Crypto exchange giant Kraken, whose CEO recently offered exit payments to employees who disagreed with his corporate culture, doesn’t regret offending anyone.
In an interview with Protocol published Monday, Jesse Powell said he doesn’t take himself too seriously and prefers not to speak politically, opting instead for staying transparent.
“I wouldn’t go back and change my attitude about it,” Powell told the publication. “I don’t want to become completely, fully censored. I want to be able to share what I’m thinking with the company. And I hope that the company can give me the benefit of the doubt when I’m saying something that I’m not trying to attack people.”
Kraken did not immediately respond to a request for comment.
The drama began earlier this year when Powell unveiled to staff a program known as Jet Ski, incentivizing employees to leave the company if they didn’t agree with its values,The New York Times reported in June. Employees had until June 20 to take advantage of it.
The report also detailed internal turmoil regarding the culture that Powell was cultivating, citing interviews with employees who described “hurtful” and demeaning comments about preferred gender pronouns and women.
Powell stood by his stance, saying there’s a line with self-identity in the workplace. He likened an employee’s work persona to a Disneyland worker playing Mickey Mouse, per Protocol.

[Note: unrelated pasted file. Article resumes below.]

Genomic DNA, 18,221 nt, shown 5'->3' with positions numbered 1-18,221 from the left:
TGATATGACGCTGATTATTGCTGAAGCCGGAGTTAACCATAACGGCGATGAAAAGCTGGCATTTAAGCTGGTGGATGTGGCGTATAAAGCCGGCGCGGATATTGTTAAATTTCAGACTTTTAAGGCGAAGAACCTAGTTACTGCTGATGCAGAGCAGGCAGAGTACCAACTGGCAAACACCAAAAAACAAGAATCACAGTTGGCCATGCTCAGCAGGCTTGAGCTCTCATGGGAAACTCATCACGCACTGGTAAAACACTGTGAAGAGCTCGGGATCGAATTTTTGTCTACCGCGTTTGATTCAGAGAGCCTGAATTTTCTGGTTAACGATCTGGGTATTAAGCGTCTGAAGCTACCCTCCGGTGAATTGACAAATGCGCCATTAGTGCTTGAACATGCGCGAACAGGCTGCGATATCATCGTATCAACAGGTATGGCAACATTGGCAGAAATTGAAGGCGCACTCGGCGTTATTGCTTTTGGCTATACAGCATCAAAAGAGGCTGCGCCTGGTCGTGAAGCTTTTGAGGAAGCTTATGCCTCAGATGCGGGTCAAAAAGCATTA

“Your job is to be Mickey Mouse and make everyone believe that you’re Mickey Mouse and to put your own identity in the back seat while you’re in the theme park,” Powell said. “And you can be whoever you want when you leave.”
Powell rolled out a 31-page document in June detailing his company’s culture that included sections like “we don’t forbid offensiveness” and said there should be a “tolerance of diverse thinking.”
He tweeted in mid-June that “people get triggered by everything and can’t conform to basic rules of honest debate. Back to dictatorship,” a post that caused backlash from critics.
In response, Powell told Protocol: “I guess some people interpreted having rules as being arrogant or being authoritarian. I don’t know if these people are cut out to be working in any company.”
He said his tweet was in response to having run policy decisions by others at the company, an open discussion that Powell said “was just not possible because the loudest voices basically drowned out everyone else.”
The exec said people have to be a bit thick-skinned, per Protocol.
“I don’t know what to say to people who feel like they deserve some kind of a workplace where they don’t have to adhere to policies,” Powell said. “If that comes off as authoritarian or whatever, you know, I guess that’s fine.”